Grinding jaws of a 3 jaw chuck to run true

I am trying to finish up some unfinished business with my Clausing
6913 lathe. This is my question #2. I have a three jaw chuck on it,
and while the outside of the chuck is relatively true (as seen with a
dial indicator), the parts held in the chuck run anything but
true. From previous discussions and my searches, I could try to
regrind or re-cut the jaws, right? And if so, which way is better? Can
I do it with a carbide insert and auto feed?
i
Reply to
Ignoramus17710
Loading thread data ...
How much runout ?
Check the rounout at various diameters, 1" 2" 3" etc. If the runout is the same ammount at any diameter just regrind the jaws. Use a ring so the jaws are under load while truing. If the runout varies at different diameters the chuck is worn out and needs new jaws and scrol. Usualy its cheaper to just buy a new chuck than try to fix one thats worn out. My 40 year old bison 3 jaw has .002 runout. A carbide insert with auto feed will not work very well in an interupted cut like a 3 jaw chuck.
Best Regards Tom.
Reply to
azotic
Scott logan's FAQ on this:
formatting link
Reply to
Karl Townsend
Wrong question. What you should be asking is "where can I find a Buck Adjust-Tru chuck to fit my lathe" (or Benard etc etc)
You might try new jaws..but most lathes will be lucky to give you .003-.005 true with an already turned piece of rework in a 3 jaw.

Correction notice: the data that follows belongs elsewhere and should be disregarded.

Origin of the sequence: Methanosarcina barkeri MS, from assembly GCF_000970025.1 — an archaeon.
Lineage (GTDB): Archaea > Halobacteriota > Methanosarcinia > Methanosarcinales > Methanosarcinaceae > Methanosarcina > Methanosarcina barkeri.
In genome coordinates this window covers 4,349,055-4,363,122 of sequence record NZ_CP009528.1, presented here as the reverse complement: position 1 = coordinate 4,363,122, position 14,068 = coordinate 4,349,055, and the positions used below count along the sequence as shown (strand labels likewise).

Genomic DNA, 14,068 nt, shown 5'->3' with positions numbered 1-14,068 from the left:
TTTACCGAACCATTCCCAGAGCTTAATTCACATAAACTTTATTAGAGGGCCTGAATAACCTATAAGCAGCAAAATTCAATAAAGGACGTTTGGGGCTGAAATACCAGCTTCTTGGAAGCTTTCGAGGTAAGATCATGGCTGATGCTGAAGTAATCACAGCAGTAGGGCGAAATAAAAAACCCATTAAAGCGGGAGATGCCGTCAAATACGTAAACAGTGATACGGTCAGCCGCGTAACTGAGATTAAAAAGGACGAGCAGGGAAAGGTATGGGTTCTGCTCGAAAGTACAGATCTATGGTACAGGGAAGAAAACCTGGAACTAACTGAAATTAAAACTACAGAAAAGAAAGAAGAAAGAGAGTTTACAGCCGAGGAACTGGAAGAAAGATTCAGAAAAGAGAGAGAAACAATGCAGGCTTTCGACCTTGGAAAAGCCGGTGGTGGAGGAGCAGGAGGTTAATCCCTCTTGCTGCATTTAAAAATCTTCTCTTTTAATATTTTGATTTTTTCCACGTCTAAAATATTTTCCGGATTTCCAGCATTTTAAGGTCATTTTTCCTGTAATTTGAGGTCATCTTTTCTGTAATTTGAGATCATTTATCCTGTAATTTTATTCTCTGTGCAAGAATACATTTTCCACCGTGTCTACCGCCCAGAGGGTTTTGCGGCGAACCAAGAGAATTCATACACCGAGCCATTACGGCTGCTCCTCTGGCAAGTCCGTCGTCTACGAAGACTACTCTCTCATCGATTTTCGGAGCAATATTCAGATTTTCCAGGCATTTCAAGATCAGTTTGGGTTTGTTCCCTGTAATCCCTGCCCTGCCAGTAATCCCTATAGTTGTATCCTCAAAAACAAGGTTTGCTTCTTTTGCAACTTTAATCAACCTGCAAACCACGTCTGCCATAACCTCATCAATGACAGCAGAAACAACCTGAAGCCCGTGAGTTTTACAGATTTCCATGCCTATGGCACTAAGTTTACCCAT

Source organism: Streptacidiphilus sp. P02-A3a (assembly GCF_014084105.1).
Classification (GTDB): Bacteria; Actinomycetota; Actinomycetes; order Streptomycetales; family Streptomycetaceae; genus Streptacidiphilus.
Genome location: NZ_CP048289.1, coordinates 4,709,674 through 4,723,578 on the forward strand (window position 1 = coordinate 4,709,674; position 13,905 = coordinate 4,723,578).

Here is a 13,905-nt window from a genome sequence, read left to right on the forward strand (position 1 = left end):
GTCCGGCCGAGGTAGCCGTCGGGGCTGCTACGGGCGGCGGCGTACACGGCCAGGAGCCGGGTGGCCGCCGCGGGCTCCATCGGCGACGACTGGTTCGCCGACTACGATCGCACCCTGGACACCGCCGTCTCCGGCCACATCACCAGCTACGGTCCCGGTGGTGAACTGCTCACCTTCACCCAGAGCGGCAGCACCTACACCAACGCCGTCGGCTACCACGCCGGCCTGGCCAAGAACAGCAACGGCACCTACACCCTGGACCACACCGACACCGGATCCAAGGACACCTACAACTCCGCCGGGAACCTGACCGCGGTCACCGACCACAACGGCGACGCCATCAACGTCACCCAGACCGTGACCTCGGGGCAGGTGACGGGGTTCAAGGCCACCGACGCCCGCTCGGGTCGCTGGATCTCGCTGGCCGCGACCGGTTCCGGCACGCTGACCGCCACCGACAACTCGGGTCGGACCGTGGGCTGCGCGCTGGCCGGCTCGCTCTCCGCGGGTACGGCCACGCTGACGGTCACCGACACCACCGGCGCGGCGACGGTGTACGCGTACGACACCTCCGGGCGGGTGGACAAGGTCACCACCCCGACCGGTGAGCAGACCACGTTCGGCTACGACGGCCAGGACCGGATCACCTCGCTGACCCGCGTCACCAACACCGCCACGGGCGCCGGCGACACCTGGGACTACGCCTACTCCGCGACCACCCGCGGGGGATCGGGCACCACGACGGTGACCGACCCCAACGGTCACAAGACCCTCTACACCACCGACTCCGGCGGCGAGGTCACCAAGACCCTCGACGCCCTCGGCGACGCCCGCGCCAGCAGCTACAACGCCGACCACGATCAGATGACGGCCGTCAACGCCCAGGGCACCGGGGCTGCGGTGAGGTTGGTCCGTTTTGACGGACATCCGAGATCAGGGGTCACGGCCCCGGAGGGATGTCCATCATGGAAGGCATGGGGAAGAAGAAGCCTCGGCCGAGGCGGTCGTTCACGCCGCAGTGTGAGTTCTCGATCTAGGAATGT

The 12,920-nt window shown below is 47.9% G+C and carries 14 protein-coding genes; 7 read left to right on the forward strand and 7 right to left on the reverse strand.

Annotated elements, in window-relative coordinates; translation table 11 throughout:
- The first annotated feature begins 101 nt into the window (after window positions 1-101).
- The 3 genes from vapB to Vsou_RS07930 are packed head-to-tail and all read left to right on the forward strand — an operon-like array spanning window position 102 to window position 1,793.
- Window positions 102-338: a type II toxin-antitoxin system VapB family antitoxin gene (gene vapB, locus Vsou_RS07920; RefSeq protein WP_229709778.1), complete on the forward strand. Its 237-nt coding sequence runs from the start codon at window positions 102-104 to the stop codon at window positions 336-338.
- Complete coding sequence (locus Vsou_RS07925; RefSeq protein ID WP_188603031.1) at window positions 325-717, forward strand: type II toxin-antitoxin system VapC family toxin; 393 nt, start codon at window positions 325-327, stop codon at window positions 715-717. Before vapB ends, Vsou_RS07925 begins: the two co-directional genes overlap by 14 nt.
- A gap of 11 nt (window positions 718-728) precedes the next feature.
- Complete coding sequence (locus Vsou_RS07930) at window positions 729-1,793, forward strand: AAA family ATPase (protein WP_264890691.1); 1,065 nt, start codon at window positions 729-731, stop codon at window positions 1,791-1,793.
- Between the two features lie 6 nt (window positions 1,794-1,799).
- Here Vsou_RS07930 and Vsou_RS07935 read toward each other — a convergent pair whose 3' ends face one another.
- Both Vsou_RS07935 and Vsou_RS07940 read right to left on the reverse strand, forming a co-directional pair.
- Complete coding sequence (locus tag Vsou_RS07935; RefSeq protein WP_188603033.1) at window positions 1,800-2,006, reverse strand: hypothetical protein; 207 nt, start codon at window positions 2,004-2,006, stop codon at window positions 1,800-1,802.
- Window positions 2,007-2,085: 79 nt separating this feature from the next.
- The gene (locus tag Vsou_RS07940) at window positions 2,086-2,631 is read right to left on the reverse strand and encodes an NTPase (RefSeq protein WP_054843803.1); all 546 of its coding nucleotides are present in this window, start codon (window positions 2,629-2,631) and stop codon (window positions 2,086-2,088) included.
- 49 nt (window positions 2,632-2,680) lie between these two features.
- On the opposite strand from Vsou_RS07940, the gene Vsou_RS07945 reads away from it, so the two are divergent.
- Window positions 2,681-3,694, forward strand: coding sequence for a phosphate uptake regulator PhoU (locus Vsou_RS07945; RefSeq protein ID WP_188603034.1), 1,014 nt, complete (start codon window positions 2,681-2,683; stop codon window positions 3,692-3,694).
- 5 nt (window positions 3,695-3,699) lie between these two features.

Or 5c or 16C collets...which would be my suggestion given your ability to score collets
Reply to
Gunner Asch
Best to use a tool post grinder rather than trying to turn the jaws. They can be HARD in some cases.
Reply to
Gunner Asch
You put a toolpost grinder, die grinder, Dremel or whatever you have on the toolpost. You can use rings and pins or putty or rubber bands to pull the jaws outward against the scroll, just as it would be when gripping a part. Then you use the carriage to run the grinder in and out across the jaws. I usually do this a few passes with the carriage handwheel, then start the lathe running and make a few passes with the power feed. You then disassemble the chuck to remove the grit that has sprayed all over the insides. Protect the lathe bed with wet towels (the water helps trap the flying grit.) We paper towels on cardboard work well, too.
This fixes bell-mouthing, ie. excessive wear at the tips of the jaws. The bell-mouthing allows work to wobble in the jaws while turning, and you get out-of-round work, generally with 3 lobes. If the scroll is damaged or not constrained to center by the chuck body, regrinding the jaws will not help. You may be able to insert a rolled brass shim to constrain the scroll to the chuck center.
I suppose you can do it with a carbide inset, but I've always ground them.
Jon
Reply to
Jon Elson
I use bernerd multi-size collets, they can handle hex and round stock. The multi-size collets have a longer grip than 5c or 16c collets. They are pricey but worth the money.
Best Regards Tom.
Reply to
azotic
This is an interesting thread, 'cuz I learned from someplace (which I cannot now remember!) that you just don't trust 3-jaw chucks to not have runout -- if you want precision without runout you use a collet set, or you use a 4-jaw chuck and spend the time to dial it in each time you mount the piece.
By "run true" do you mean that a round piece has runout, or that it's tilted?
Reply to
Tim Wescott
It is tilted, not parallel to axis of rotation. I would not care so much about just being parallel, but off axis
Reply to
Ignoramus17710
Years ago an apprentice was taught that a three jawed chuck was never expected to hold a work piece exactly "true" and one always started with a slightly oversized piece of stock and when the O.D. was turned to size it was, of course, "true".